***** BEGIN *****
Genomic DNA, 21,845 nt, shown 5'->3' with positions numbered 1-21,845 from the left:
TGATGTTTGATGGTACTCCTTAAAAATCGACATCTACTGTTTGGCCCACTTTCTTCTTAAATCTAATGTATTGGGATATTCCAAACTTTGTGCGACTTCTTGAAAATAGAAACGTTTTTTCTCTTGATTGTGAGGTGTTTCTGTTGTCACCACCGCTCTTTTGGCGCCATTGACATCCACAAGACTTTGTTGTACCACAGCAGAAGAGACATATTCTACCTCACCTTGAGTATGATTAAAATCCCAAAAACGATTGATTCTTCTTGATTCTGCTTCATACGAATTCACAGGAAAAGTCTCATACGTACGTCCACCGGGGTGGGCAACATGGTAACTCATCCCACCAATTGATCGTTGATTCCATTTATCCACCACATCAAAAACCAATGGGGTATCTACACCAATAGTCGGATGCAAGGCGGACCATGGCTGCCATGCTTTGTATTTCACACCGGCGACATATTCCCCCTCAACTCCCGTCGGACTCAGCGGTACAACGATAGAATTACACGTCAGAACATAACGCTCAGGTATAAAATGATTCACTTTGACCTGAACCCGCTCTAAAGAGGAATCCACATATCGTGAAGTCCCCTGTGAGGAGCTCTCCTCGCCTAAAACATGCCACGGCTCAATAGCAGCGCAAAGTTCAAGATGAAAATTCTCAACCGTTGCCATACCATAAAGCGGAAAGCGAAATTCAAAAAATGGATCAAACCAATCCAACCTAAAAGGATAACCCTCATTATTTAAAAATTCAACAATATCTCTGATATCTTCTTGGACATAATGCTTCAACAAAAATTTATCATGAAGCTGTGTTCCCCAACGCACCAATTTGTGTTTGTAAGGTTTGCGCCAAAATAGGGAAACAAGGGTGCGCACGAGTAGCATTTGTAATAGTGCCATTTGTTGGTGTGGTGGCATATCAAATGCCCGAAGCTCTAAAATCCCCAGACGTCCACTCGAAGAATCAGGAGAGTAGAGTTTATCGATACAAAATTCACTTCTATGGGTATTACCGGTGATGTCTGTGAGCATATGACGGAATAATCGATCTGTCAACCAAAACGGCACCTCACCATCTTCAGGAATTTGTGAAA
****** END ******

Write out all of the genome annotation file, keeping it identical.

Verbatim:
Genomic DNA, 21,845 nt, shown 5'->3' with positions numbered 1-21,845 from the left:
TGATGTTTGATGGTACTCCTTAAAAATCGACATCTACTGTTTGGCCCACTTTCTTCTTAAATCTAATGTATTGGGATATTCCAAACTTTGTGCGACTTCTTGAAAATAGAAACGTTTTTTCTCTTGATTGTGAGGTGTTTCTGTTGTCACCACCGCTCTTTTGGCGCCATTGACATCCACAAGACTTTGTTGTACCACAGCAGAAGAGACATATTCTACCTCACCTTGAGTATGATTAAAATCCCAAAAACGATTGATTCTTCTTGATTCTGCTTCATACGAATTCACAGGAAAAGTCTCATACGTACGTCCACCGGGGTGGGCAACATGGTAACTCATCCCACCAATTGATCGTTGATTCCATTTATCCACCACATCAAAAACCAATGGGGTATCTACACCAATAGTCGGATGCAAGGCGGACCATGGCTGCCATGCTTTGTATTTCACACCGGCGACATATTCCCCCTCAACTCCCGTCGGACTCAGCGGTACAACGATAGAATTACACGTCAGAACATAACGCTCAGGTATAAAATGATTCACTTTGACCTGAACCCGCTCTAAAGAGGAATCCACATATCGTGAAGTCCCCTGTGAGGAGCTCTCCTCGCCTAAAACATGCCACGGCTCAATAGCAGCGCAAAGTTCAAGATGAAAATTCTCAACCGTTGCCATACCATAAAGCGGAAAGCGAAATTCAAAAAATGGATCAAACCAATCCAACCTAAAAGGATAACCCTCATTATTTAAAAATTCAACAATATCTCTGATATCTTCTTGGACATAATGCTTCAACAAAAATTTATCATGAAGCTGTGTTCCCCAACGCACCAATTTGTGTTTGTAAGGTTTGCGCCAAAATAGGGAAACAAGGGTGCGCACGAGTAGCATTTGTAATAGTGCCATTTGTTGGTGTGGTGGCATATCAAATGCCCGAAGCTCTAAAATCCCCAGACGTCCACTCGAAGAATCAGGAGAGTAGAGTTTATCGATACAAAATTCACTTCTATGGGTATTACCGGTGATGTCTGTGAGCATATGACGGAATAATCGATCTGTCAACCAAAACGGCACCTCACCATCTTCAGGAATTTGTGAAA